The Consorci D’Aigües De Tarragona (C.A.T.) needed to construct a 25,000 m³ capacity regulating water tank in the Coto del Rey area in El Vendrell, Spain in order to increase the supply and security of their water source. Given previous problems in other C.A.T. facilities, they decided to add corrosion protection to each of the reinforced concrete elements included in the project. The tank at Coto del Rey is rectangular: 88 m long, 63 m wide, and 5 m high. Once the problem and potability considerations had been established, Cortec’s MCI®-2005 coating was selected for admixing into 3,800 m³ of concrete containing 289,000 kg of corrugated steel reinforcement. MCI®-2005 dosage rate was 0.6 L/m³. C.A.T. had previous experience using MCI®-2005 for water structures in 2003 and 2016 and chose it once again in 2021. A key factor in their decision was the admixture’s certification to meet NSF Standard 61 for use in large potable water structures. MCI®-2005 will be an important protective measure against attack by chlorides and carbonation in order to extend the durability and service life of the new water tank now and in years to come.

Repairing and Extending Service Life of Höganäs County Water Tower

The water tower in Höganäs County, Sweden was built in 1978 and was designed for at least 50 years of service. The height of the tower is approximately 45 meters (49 yd), and the total façade area is approximately 3,000 square meters (3588 yd²). The water tower’s frame is made up of six externally reinforced concrete pillars that have a U-shaped cross section. These pillars stand around a larger central pillar of reinforced concrete that houses stairs, an elevator, water pipes, and electricity installations. On top of these seven pillars is the water reservoir. The reservoir is built of reinforced concrete with 14 tension cables running through rings in the outer walls. On the outside of the reservoir, there are six pilasters, two of which serve as anchoring points for the tension cables. The concrete had been breaking down, with pieces falling off in several areas where the concrete covering the reinforcement had been consumed. The presence of chlorides in conjunction with concrete carbonation (which reduced the natural protective qualities of the concrete) had caused reinforcement corrosion. Fortunately, splint injuries had not become extensive enough to affect the bearing capacity to a greater extent. The damages were limited in size but relatively numerous. The situation was still serious because such large areas had high levels of chlorides and because concrete damage can develop at a rapid pace—especially in areas around the fastenings of the tension cables. The investigation also showed damage to fastenings of the tension cables that could affect bearing capacity. It was therefore important to slow down the development of claims in good time. The municipality wanted a repair method that would extend the structure’s durability by at least 20 years.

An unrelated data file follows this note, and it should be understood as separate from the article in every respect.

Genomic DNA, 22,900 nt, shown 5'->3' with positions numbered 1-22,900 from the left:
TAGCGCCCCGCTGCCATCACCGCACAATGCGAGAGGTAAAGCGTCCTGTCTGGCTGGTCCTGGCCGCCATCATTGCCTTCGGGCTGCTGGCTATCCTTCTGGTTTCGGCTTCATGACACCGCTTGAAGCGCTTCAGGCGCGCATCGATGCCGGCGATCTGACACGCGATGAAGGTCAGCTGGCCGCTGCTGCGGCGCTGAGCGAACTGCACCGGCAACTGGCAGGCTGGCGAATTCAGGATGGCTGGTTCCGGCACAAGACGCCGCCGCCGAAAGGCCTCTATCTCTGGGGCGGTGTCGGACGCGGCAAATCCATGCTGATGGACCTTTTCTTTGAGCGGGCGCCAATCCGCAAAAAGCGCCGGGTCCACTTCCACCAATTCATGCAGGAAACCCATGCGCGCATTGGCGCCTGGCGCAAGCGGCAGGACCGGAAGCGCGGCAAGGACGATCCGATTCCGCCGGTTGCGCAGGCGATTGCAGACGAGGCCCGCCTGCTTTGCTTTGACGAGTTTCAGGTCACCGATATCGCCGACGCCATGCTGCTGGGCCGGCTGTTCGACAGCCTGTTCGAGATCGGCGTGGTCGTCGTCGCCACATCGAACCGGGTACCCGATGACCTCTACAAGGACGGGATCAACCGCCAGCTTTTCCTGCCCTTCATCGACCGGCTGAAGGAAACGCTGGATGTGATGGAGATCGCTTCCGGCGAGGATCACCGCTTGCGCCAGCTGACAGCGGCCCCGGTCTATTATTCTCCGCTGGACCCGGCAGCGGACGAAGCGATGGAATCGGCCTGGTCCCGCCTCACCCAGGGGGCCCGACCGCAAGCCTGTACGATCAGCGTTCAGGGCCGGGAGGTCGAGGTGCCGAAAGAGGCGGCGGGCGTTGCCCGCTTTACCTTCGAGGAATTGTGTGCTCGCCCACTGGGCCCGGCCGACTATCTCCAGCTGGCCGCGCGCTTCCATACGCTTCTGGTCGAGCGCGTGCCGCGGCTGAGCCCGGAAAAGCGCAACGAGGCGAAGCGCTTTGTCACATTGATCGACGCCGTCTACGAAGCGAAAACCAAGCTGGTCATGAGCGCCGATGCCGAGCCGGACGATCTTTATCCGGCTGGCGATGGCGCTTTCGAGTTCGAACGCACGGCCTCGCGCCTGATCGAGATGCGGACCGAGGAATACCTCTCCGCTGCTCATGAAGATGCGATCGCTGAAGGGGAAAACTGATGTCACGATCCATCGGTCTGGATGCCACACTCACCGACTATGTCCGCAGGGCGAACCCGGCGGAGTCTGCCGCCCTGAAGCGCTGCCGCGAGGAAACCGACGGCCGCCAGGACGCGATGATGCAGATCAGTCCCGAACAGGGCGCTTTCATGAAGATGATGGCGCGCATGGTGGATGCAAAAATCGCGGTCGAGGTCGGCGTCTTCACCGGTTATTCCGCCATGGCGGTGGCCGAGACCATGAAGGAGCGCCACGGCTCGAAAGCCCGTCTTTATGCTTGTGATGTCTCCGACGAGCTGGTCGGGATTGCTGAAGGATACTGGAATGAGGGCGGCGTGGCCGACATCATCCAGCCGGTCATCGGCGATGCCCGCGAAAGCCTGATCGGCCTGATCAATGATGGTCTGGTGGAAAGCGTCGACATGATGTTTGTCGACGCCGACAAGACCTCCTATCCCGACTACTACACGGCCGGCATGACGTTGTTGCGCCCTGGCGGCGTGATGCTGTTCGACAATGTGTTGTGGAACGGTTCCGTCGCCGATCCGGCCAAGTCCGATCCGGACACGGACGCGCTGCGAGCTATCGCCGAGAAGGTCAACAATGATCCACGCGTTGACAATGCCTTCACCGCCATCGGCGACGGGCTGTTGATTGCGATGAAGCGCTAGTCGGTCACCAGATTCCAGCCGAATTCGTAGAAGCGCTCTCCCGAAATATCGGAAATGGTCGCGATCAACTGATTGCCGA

Croatian Overpass Preservation

The customer required protection to prevent against future corrosion and to create a better appearance of the overpass.The concrete surface was water blasted to remove dirt, oil, and grease. Once dry, MCI®-2020 Powder was applied by brush tothe surface and allowed to dry for 24 hours. Then MCI® Architectural

Coating RAL 7035 (Gray) was applied as additional corrosion protection and a more appealing appearance within thelandscape. Cortec® provided an innovative solution to protect the overpass against future corrosion and provided an additional protective coating that offered a more natural look.

The Spanish government requested renovation of the Leon bridge in Ruitelan, Spain. The goal of the project was to protect the highway bridge form corrosion. Corrosion protection of the concrete against chloride ions was conducted on of surface:8.800m2.  After that  passivating grout was applied followed by repair mortar. Finally MCI-2020 was applied onto the surface.

Rebar Preservation at Prince Mohammed Bin Abdulaziz Medical City

Another project was facing construction delays after the majority of concrete work had been completed. The main issue was corrosion on exposed rebars of a significant number of in-fill beams and expansion joints that needed protection from the corrosive environment during the delay. Two stages of protection were conducted: Rusted rebars were treated with CorrVerter® MCI® Rust Primer and MCI® CorShield® was then applied on all exposed reinforcement to provide the necessary outdoor exposure protection during the construction delays. This provided an economical and efficient  solution to preserve exposed reinforcement and satisfied the requirements of all parties involved in the project.

Durability in the exploitation of reinforced concrete structures is the basis for the preservation of structures long-term. The durability of structures depends on a good and professional choice of materials that help to avoid damage.  If damage occurs, rehabilitation should be approached with great care and responsibility and selection of a product that is compatible with material used during construction, in order to avoid major damage or demolition of the building itself. Cortec® has a wide range of products that can help to achieve greater durability and, above all, safer structures.